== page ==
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Ahmed v. Madden

United States District Court, S.D. California

September 9, 2019

MAHAD AHMED, Petitioner,
v.
RAYMOND MADDEN, Warden, Respondent.

          ORDER: (1) GRANTING MOTION TO DISMISS PETITION FOR WRIT OF HABEAS CORPUS; [DOC. NO. 8] (2) ADOPTING REPORT AND RECOMMENDATION OF MAGISTRATE JUDGE; AND [DOC. NO. 10] (3) DENYING CERTIFICATE OF APPEALABILITY

          MARILYN L. HUFF, DISTRICT JUDGE

         On October 1, 2018, Mahad Ahmed (“Petitioner”), a state prisoner proceeding pro se, filed a petition for writ of habeas corpus pursuant to 28 U.S.C. § 2254. (Doc. No. 1.) On February 22, 2019, Respondent filed a motion to dismiss Petitioner's habeas petition as untimely under AEDPA's one-year statute of limitations, 28 U.S.C. § 2244(d). (Doc. No. 8.)

         On June 25, 2019, the magistrate judge issued a report and recommendation, recommending that the Court grant the motion to dismiss and dismiss Petitioner's habeas petition with prejudice as untimely under AEDPA's one-year statute of limitations. (Doc. No. 10.) Petitioner did not file an opposition to Respondent's motion to dismiss, nor did Petitioner file objections to the magistrate judge's report and recommendation. For the reasons below, the Court adopts the magistrate judge's report and recommendation and grants Respondent's motion to dismiss with prejudice.

         Background

          On May 15, 2015, a jury convicted Petitioner of murder in the second degree in violation of Cal. Penal Code § 187(a) and assault by means likely to produce great bodily injury in violation of Cal. Penal Code § 245(a)(4). (Doc. No. 9-1 at 2; see also Doc No. 9-5 at 1.) The jury found true allegations that Petitioner personally inflicted great bodily injury, and inflicted great bodily injury causing a coma due to brain injury under Cal. Penal Code § 12022.7(a), (b). (Id.) The trial court sentenced Petitioner to 15 years to life for the murder and stayed execution of a four-year upper term for the assault and also stayed five-and three-year enhancements for the Section 12022.7(a) and (b) allegations. (Id.)

         Petitioner appealed the judgment to the California Court of Appeal. (Doc. No. 9-1.) On December 23, 2016, the Court of Appeal affirmed the judgment in a reasoned opinion. (Id. at 2-35.) It first held that the evidence was sufficient to support Petitioner's conviction for second degree murder under People v. Cravens, 267 P.3d 1113 (Cal. 2012). (Doc. No. 9-1 at 11-18.) Second, the Court of Appeal held that the trial court properly admitted evidence of three prior acts under California Evidence Code § 352. The Court of Appeal ruled that “these acts were not only relevant to the elements of implied malice for purposes of second degree murder, but also to refute other matters in issue, ” such as Petitioner's claim that “he simply unthinkingly reacted in defense of his group, ” Petitioner's testimony that “he did not know that [victim] could fall backwards as a result of his punch, ” and “to counter [Petitioner's] testimony that he did not intend for [victim] to be seriously injured.” (Id. at 22.) Third, the Court of Appeal held that the trial court properly instructed the jury on the elements of implied malice, observing that the California Supreme Court approved of “virtually identical” jury instructions in People v. Nieto Benitez, 840 P.2d 969 (Cal. 1992). (Id. at 29-30.)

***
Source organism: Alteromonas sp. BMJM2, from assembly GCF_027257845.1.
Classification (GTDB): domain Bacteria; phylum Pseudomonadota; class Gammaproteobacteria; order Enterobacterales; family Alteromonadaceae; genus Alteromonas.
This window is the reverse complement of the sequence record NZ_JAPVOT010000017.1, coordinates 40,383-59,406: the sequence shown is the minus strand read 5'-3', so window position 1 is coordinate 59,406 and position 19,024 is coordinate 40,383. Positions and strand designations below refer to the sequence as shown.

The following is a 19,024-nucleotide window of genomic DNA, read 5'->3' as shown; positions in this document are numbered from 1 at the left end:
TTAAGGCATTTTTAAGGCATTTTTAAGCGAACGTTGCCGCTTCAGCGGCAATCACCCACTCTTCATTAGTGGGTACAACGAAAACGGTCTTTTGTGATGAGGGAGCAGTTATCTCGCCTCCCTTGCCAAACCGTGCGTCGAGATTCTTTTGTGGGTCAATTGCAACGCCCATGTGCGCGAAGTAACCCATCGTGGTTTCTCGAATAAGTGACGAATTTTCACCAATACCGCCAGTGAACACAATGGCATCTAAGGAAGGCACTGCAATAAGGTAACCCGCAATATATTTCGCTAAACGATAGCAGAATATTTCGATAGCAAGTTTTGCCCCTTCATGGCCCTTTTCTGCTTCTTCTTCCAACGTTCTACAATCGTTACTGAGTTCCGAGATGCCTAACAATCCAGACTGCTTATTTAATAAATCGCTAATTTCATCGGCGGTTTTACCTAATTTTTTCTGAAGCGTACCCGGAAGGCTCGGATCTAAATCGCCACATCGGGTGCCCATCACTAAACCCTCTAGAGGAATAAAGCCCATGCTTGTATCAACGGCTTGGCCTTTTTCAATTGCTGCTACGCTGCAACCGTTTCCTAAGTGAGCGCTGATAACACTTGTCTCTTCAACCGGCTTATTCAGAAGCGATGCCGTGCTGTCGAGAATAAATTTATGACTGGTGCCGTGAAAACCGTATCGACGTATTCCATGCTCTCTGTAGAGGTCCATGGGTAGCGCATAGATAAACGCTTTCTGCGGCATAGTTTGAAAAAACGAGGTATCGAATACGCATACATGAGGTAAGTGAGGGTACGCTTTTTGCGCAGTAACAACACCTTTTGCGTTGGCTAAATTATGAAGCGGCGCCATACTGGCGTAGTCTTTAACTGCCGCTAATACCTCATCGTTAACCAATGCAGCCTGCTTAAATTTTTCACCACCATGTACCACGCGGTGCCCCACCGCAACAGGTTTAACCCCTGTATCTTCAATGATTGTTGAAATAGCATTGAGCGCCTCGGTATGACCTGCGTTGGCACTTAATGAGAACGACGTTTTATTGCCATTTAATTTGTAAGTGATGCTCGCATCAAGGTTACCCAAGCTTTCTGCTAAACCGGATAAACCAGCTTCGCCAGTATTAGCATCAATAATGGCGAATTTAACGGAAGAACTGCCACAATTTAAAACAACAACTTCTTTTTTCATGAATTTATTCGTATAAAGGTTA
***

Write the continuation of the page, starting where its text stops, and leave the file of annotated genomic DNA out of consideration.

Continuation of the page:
Finally, the Court of Appeal rejected Petitioner's claim that the jury instructions were unconstitutionally vague. The Court of Appeal observed that the California Supreme Court had repeatedly approved of the instruction and had characterized similar jury language as “straightforward.” Nieto Benitez, 840 P.2d at 981; People v. Knoller, 158 P.3d 731, 739 (Cal. 2007). As for the implied malice standard, the Court of Appeal cited Johnson v. United States, 135 S.Ct. 2551, 2557-58, 2561 (2015), where the United States Supreme expressly stated that it does “not doubt the constitutionality of laws that call for the application of a qualitative standard such as ‘substantial risk' to real-world conduct.” (Doc. No. 9-1 at 30-35.) Accordingly, the Court of Appeal affirmed the judgment and held that Petitioner's claims were without merit. (Id.)